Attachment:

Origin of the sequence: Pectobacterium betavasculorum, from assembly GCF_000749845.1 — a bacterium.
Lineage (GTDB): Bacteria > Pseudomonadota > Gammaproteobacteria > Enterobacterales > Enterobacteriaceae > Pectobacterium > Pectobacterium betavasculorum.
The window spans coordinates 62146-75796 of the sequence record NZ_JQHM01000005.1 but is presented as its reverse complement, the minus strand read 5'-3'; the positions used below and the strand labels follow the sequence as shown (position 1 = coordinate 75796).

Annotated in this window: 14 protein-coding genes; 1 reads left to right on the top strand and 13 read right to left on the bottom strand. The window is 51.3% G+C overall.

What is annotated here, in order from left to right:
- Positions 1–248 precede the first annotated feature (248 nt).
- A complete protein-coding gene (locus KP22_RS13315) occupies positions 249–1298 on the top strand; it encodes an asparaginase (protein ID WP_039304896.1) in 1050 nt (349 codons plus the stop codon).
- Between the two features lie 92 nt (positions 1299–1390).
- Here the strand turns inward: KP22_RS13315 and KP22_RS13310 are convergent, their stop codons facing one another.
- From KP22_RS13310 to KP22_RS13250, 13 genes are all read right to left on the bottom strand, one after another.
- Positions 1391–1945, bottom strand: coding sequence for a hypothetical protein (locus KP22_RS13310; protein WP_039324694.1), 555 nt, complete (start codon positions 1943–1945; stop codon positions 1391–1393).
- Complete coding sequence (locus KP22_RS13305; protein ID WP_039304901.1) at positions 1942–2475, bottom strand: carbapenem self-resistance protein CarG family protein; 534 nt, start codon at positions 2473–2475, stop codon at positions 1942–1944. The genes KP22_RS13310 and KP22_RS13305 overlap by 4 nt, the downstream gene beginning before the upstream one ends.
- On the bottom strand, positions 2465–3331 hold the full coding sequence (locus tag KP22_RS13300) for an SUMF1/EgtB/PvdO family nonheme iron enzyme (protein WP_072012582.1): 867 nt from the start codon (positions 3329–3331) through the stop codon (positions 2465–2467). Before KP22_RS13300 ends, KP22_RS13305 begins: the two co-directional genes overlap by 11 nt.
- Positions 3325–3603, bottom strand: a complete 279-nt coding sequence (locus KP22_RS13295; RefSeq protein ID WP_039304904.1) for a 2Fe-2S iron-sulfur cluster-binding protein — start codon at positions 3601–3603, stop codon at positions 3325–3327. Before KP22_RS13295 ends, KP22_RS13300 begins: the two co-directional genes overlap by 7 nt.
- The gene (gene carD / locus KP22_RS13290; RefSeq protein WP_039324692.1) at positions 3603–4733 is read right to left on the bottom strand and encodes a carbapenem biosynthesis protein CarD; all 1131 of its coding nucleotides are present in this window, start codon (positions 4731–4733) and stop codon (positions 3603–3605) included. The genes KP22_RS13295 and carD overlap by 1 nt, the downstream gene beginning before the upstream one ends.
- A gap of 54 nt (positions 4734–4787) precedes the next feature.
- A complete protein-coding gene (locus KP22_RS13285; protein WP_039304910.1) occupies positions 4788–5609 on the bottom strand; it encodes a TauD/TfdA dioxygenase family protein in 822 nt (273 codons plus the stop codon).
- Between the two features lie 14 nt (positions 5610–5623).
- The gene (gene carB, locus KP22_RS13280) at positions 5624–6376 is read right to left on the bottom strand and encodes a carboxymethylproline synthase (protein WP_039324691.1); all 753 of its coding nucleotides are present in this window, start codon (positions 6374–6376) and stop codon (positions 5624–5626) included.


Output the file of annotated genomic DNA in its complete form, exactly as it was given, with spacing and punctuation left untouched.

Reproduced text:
Origin of the sequence: Pectobacterium betavasculorum, from assembly GCF_000749845.1 — a bacterium.
Lineage (GTDB): Bacteria > Pseudomonadota > Gammaproteobacteria > Enterobacterales > Enterobacteriaceae > Pectobacterium > Pectobacterium betavasculorum.
The window spans coordinates 62146-75796 of the sequence record NZ_JQHM01000005.1 but is presented as its reverse complement, the minus strand read 5'-3'; the positions used below and the strand labels follow the sequence as shown (position 1 = coordinate 75796).

Annotated in this window: 14 protein-coding genes; 1 reads left to right on the top strand and 13 read right to left on the bottom strand. The window is 51.3% G+C overall.

What is annotated here, in order from left to right:
- Positions 1–248 precede the first annotated feature (248 nt).
- A complete protein-coding gene (locus KP22_RS13315) occupies positions 249–1298 on the top strand; it encodes an asparaginase (protein ID WP_039304896.1) in 1050 nt (349 codons plus the stop codon).
- Between the two features lie 92 nt (positions 1299–1390).
- Here the strand turns inward: KP22_RS13315 and KP22_RS13310 are convergent, their stop codons facing one another.
- From KP22_RS13310 to KP22_RS13250, 13 genes are all read right to left on the bottom strand, one after another.
- Positions 1391–1945, bottom strand: coding sequence for a hypothetical protein (locus KP22_RS13310; protein WP_039324694.1), 555 nt, complete (start codon positions 1943–1945; stop codon positions 1391–1393).
- Complete coding sequence (locus KP22_RS13305; protein ID WP_039304901.1) at positions 1942–2475, bottom strand: carbapenem self-resistance protein CarG family protein; 534 nt, start codon at positions 2473–2475, stop codon at positions 1942–1944. The genes KP22_RS13310 and KP22_RS13305 overlap by 4 nt, the downstream gene beginning before the upstream one ends.
- On the bottom strand, positions 2465–3331 hold the full coding sequence (locus tag KP22_RS13300) for an SUMF1/EgtB/PvdO family nonheme iron enzyme (protein WP_072012582.1): 867 nt from the start codon (positions 3329–3331) through the stop codon (positions 2465–2467). Before KP22_RS13300 ends, KP22_RS13305 begins: the two co-directional genes overlap by 11 nt.
- Positions 3325–3603, bottom strand: a complete 279-nt coding sequence (locus KP22_RS13295; RefSeq protein ID WP_039304904.1) for a 2Fe-2S iron-sulfur cluster-binding protein — start codon at positions 3601–3603, stop codon at positions 3325–3327. Before KP22_RS13295 ends, KP22_RS13300 begins: the two co-directional genes overlap by 7 nt.
- The gene (gene carD / locus KP22_RS13290; RefSeq protein WP_039324692.1) at positions 3603–4733 is read right to left on the bottom strand and encodes a carbapenem biosynthesis protein CarD; all 1131 of its coding nucleotides are present in this window, start codon (positions 4731–4733) and stop codon (positions 3603–3605) included. The genes KP22_RS13295 and carD overlap by 1 nt, the downstream gene beginning before the upstream one ends.
- A gap of 54 nt (positions 4734–4787) precedes the next feature.
- A complete protein-coding gene (locus KP22_RS13285; protein WP_039304910.1) occupies positions 4788–5609 on the bottom strand; it encodes a TauD/TfdA dioxygenase family protein in 822 nt (273 codons plus the stop codon).
- Between the two features lie 14 nt (positions 5610–5623).
- The gene (gene carB, locus KP22_RS13280) at positions 5624–6376 is read right to left on the bottom strand and encodes a carboxymethylproline synthase (protein WP_039324691.1); all 753 of its coding nucleotides are present in this window, start codon (positions 6374–6376) and stop codon (positions 5624–5626) included.